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Author Topic: New to steampunk, what to read first?  (Read 2136 times)
shayen7
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« on: February 16, 2013, 04:19:47 pm »

Hello everyone, I've heard steampunk a few time and wanted to find out more about it. I was wondering what books you would recomend for a first experience of steampunk. I'm looking for a great story in a different immersive world, so I can find out what steampunk is all about. I don't know where to start, what is your favorite book? What would you recomend for a first read?

Thank you.
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Capt. Dirigible
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« Reply #1 on: February 16, 2013, 04:46:36 pm »

Simply browsing through these boards (the Textual boards) you'll see what many of us are reading, enjoying and recommending.
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RJBowman
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« Reply #2 on: February 16, 2013, 06:38:56 pm »

Pick up The League of Extraordinary Gentlemen graphic novel vol. 1 from your book store or comic shop. Do not rent the film.
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Tovath
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« Reply #3 on: February 16, 2013, 11:25:29 pm »

You could try "Airborn" by Kenneth Oppel.
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Shadow Of The Tower
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« Reply #4 on: February 17, 2013, 02:05:28 am »

"Terminal World" by Allaistair Reynolds is very good and contains almost all the classic steampunk archetypes.  Steampowered cyborgs, magical technomancers, airships, mad scientists, young girls with handcannons, it has it all. Unfortunatly the world the story takes place in is more interesting than the actual characters but its a great place to start.

"The Strange affair of Spring heeled Jack" By Mark Hodder is a excellent although it may be a bit dark and deep for someone new to the genre.

Or if you are into something lighter "Boneshaker" is fun and easy to read.
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Gaijin_King
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« Reply #5 on: February 17, 2013, 05:15:16 am »

I myself started with Stephen Hunt's The Court of the Air.
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pakled
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« Reply #6 on: February 17, 2013, 06:30:51 am »

What, four entries and no one's mention The Difference Engine?...Wink Gibson and Stirling, IIRC...Wink This should be a FAQ...Wink
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James Harrison
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« Reply #7 on: February 17, 2013, 05:24:36 pm »

Oh I could go on for days about good first reads for those trying to get into the genre... a few I would recommend though are:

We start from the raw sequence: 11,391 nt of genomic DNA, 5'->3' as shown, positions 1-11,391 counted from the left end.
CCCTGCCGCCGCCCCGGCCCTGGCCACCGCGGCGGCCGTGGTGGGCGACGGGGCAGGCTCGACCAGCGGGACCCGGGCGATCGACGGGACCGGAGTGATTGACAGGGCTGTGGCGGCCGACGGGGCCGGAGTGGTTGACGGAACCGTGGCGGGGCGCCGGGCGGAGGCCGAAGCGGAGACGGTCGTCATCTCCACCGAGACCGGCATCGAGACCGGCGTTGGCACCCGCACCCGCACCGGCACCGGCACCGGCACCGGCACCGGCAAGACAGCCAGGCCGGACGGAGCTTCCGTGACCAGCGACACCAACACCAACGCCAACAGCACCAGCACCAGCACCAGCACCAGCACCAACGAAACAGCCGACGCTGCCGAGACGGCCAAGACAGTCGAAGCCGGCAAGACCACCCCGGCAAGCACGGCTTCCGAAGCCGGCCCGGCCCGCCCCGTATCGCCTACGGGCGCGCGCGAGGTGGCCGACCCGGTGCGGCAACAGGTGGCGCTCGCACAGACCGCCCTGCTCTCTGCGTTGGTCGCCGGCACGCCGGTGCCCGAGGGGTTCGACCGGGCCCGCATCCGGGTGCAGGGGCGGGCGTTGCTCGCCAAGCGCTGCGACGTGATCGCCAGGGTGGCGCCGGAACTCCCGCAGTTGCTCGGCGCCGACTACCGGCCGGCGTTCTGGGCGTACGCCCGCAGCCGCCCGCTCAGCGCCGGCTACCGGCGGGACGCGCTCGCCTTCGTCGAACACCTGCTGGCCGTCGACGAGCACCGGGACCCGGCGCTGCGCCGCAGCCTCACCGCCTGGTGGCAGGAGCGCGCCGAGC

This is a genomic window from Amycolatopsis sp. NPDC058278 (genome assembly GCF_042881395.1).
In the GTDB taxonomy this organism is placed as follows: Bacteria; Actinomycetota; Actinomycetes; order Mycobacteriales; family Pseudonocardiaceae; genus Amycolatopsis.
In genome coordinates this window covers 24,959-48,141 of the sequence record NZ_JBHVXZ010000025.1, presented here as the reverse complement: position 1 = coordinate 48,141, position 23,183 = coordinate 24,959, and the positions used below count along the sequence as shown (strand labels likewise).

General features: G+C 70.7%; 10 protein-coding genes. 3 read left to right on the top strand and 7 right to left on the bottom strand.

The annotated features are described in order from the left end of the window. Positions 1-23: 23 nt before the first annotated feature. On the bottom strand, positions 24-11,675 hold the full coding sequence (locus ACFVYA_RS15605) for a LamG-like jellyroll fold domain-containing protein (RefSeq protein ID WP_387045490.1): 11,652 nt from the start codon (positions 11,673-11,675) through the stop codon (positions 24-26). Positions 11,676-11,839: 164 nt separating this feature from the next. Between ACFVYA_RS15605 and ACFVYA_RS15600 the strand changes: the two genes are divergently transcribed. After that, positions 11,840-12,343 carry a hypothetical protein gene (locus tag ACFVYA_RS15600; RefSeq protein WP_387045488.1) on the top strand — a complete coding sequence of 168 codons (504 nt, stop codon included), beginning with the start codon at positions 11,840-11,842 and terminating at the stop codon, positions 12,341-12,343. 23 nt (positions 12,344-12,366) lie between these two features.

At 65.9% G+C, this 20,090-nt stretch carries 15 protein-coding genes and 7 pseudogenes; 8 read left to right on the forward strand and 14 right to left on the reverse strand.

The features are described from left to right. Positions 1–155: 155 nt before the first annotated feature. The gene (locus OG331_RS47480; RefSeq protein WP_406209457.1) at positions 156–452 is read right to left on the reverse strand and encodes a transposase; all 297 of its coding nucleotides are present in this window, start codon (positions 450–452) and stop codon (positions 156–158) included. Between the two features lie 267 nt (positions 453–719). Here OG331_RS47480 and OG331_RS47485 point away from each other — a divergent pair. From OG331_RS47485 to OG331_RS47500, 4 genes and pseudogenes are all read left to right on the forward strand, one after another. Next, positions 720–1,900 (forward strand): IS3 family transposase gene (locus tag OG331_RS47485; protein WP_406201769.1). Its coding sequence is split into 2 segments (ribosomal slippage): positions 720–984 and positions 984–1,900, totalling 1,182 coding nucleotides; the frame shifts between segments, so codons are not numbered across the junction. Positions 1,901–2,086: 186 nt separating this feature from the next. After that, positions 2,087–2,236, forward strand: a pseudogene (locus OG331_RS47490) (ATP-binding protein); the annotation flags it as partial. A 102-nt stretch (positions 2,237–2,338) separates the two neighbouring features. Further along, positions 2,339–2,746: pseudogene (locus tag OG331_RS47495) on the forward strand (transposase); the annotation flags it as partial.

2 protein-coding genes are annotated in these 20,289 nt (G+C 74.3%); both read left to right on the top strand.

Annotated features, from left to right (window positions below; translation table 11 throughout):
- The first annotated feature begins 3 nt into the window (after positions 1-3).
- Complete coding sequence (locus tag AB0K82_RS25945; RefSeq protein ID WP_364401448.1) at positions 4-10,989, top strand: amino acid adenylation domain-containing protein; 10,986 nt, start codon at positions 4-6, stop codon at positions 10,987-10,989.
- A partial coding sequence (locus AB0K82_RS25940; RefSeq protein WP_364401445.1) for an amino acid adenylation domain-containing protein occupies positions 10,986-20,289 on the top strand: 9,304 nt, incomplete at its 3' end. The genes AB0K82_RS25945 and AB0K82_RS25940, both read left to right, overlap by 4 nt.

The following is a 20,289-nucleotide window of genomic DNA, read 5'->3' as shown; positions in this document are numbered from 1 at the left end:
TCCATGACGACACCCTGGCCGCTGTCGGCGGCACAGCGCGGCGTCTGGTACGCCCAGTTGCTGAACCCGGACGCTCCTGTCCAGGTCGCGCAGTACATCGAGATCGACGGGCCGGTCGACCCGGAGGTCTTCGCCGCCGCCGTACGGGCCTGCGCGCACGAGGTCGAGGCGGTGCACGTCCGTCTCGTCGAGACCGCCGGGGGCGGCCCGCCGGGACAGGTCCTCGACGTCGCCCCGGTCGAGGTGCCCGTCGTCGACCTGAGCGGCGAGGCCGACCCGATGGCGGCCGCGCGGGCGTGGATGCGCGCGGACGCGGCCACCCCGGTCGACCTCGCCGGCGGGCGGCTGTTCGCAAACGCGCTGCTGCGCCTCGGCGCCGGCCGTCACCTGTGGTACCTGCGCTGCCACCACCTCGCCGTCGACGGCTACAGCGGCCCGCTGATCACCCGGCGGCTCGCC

- The Peshawar Lancers (S M Stirling)
- The Court of the Air (Stephen Hunt)
- The Lost World/ The Poison Belt (Arthur Conan Doyle)
- The Time Machine/ The Invisible Man/ The Island of Doctor Moreau/ The War of the Worlds/ The First Men in the Moon (H G Wells)
- 20,000 Leagues Under the Sea/ Five Weeks in a Balloon/ Journey to the Centre of the Earth/ From the Earth to the Moon (Jules Verne)
- Nomad of the Timestreams/ The Dancers at the End of Time (Michael Moorcock)
- The Anubis Gates (Tim Powers)
- Morlock Night/ Infernal Devices (K W Jeter)
- The Difference Engine (Bruce Stirling & William Gibson)

There's nineteen suggestions for the price of one there....
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Gaijin_King
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« Reply #8 on: February 18, 2013, 12:19:18 am »

It seems like people either love or hate The Difference Engine. I personally think it's all right. I highly recommend Lindsay Buroker's Hunted series.
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Captain Marcus Stahlsturm
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« Reply #9 on: February 18, 2013, 02:11:08 am »

I'm going to go a little different here and say Grandville which is a steampunk graphic novel...set in Paris...with badgers
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« Reply #10 on: February 18, 2013, 03:48:31 am »

My first steampunk novel was H.G. Wells The Time Machine.
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George Salt
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« Reply #11 on: February 18, 2013, 11:38:29 am »

I myself started with Stephen Hunt's The Court of the Air.

And you came back for more?  Lips sealed  -having seen The Court of the Air mentioned so many times, I was very disapointed when I read it.

I'd start with The Difference Engine (Gibson and Sterling) or The Anubis Gate (Powers), or go back to the classics by Wells, Conan Doyle, etc.
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Gaijin_King
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« Reply #12 on: February 18, 2013, 11:22:34 pm »

Interesting characters, story and world. So yes, I did enjoy it quite a bit.
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pakled
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« Reply #13 on: February 19, 2013, 08:13:34 am »

I'm currently reading more Mark Hodder (sp?), who does a good Steampunk sci-fi novel. There's a thread on 'Spring-heeled Jack' in this forum...somewhere...
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Vulcania_Submarine
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« Reply #14 on: February 20, 2013, 10:43:06 pm »

If you are into Steampunk and like Jules Verne, may I suggest you read VulcaniaSubmarine.Com?  It's not a "group" or a website "forum": more of a museum of projects and the like.   But there's a bit there having something to do with the genre.

Enjoy!

http://www.vulcaniasubmarine.com

 Smiley
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Ian Mcbean
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« Reply #15 on: April 04, 2013, 02:22:43 pm »